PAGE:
Each fractal layer FL1-3 may be formed from a sheet of metal, such as copper or aluminum, or other material having a relatively high thermal conductivity and comprises a plurality of passageways, or openings 122, extending through the sheet. Openings 122 in fractal layers FL1-3 may be provided in increasing numbers and decreasing sizes in each successive layer the closer that layer is to capillary wick 106. That is, fractal layer FL1 farthest from capillary wick 106 may have relatively few large openings 122, whereas fractal layer FL3 closest to the wick has relatively many small openings 122. Fractal layer FL2 would then have an intermediate number of intermediate sized openings 122.
The configuration of fractal layers FL and arrangement of openings 122 therein provides several important advantages compared to prior art evaporator structures. As the feature size of the fractal layers FL decreases, the contact perimeter between wick 106 and bridge 118 increases many times beyond the contact perimeter between ribs 30 and wick 24 shown in FIG. 1A. Therefore, the region of evaporation is increased significantly and levels of heat-flux may be increased to values that would produce vapor penetration within prior art wicks, e.g., wick 24 as illustrated in FIG. 1C. Further, vapor-side bridge 118 is an efficient structure for creating a compromise for the competing requirements that the bridge must satisfy, conducting heat from housing 104 to capillary wick 106 and providing passageways, formed by the overlap of openings 122 in the various fractal layers FL1-3, for conducting vapor 112 away from the wick. Also, because the flow of heat is more effectively spread to all regions of wick 106 and not concentrated at locally confined regions as is so in conventional evaporators, e.g., in evaporator 20 of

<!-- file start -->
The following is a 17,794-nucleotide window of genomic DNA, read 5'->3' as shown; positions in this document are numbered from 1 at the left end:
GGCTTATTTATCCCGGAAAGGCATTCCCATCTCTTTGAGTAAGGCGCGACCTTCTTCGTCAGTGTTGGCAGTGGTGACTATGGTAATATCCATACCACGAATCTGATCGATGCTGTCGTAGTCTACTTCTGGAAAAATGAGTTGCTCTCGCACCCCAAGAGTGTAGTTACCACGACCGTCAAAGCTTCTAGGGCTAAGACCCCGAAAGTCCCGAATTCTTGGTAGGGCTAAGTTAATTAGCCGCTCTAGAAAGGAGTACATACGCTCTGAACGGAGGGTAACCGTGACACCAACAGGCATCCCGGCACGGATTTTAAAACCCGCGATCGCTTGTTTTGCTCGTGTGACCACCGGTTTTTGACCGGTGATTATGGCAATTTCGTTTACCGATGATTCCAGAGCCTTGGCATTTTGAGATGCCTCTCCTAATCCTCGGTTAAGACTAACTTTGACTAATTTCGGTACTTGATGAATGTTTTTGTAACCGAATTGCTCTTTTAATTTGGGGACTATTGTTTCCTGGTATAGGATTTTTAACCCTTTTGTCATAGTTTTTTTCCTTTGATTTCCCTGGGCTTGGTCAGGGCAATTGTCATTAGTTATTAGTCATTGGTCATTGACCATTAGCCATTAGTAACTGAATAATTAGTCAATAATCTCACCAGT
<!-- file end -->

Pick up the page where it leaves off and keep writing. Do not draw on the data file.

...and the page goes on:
In one particular configuration, fractal layer FL1 may be provided with square openings 122 having a pitch P1, i.e., distance from one point of an opening to the same point of an immediately adjacent opening, wherein each opening in fractal layer FL1 has a first area A1. It is noted that in the embodiment shown, pitch P1 is the pitch along two orthogonal axes 124, 126 of vapor-side bridge 118. Those skilled in the art will appreciate, however, that pitch P1 along each of axes 124, 126 (
The size and pitch of openings 122 in each successive fractal layer FL beneath fractal layer FL1, i.e., fractal layers FL2 and FL3, respectively in the present example, may be scaled by a scale factor of less than one with respect to the immediately preceding fractal layer. For example, when the scale factor is 0.5, pitch P2 of openings 122 in fractal layer FL2 along orthogonal axes 124, 126 would be equal to one-half of pitch P1 and the lengths of the sides of the square openings would be equal to one-half the lengths of the sides of the openings in fractal layer FL1. Accordingly, fractal layer FL2 would have four times the number of openings 122 as fractal layer FL1 and twice the total perimeter length of the openings, but the total area of the openings would be the same. Similarly, fractal layer FL3 may be scaled by a factor of 0.5 with respect to fractal layer FL2, such that pitch P3 would be one-half of pitch P2 such that fractal layer FL3 would have four times the number of openings 122 as fractal layer FL2, with twice the total perimeter, but, again, the same total opening area. In addition to varying the number, pitch P1-3, and size of openings 122 from one fractal layer FL1-3 to another, the thickness of these fractal layers may also, but need not necessarily, be scaled. For example, with a scale factor of 0.5, the thickness of fractal layer FL2 may be equal to one-half the thickness of fractal layer FL1, and the thickness of fractal layer FL3 may be equal to one-half the thickness of fractal layer FL2. The following Table I illustrates the relationship between various aspects of fractal layers FL1-3 for a scale factor of 0.5 for each pair of adjacent layers.
4.9 × 105
8.092 × 105
1.225 × 105
16.184 × 105
3.0625 × 104
32.368 × 105
Vapor-side bridge 118, and therefore fractal layers FL1-3 may be made in any shape needed to conform to the shape of outer surface 120 of capillary wick 106. For example, if capillary wick 106 is planar, fractal layers FL1-3 may likewise be planar, and if the wick is cylindrical, the fractal layers may likewise be cylindrical. If vapor-side bridge 118 is a shape other than planar, such as curved or folded, pitches P1-3 of openings 122 in fractal layers FL1-3 may need to be different from the pitches that would be used for a corresponding planar bridge 106 to account for the effect of the curvature or fold and the fractal layers being different distances from the center of curvature or fold.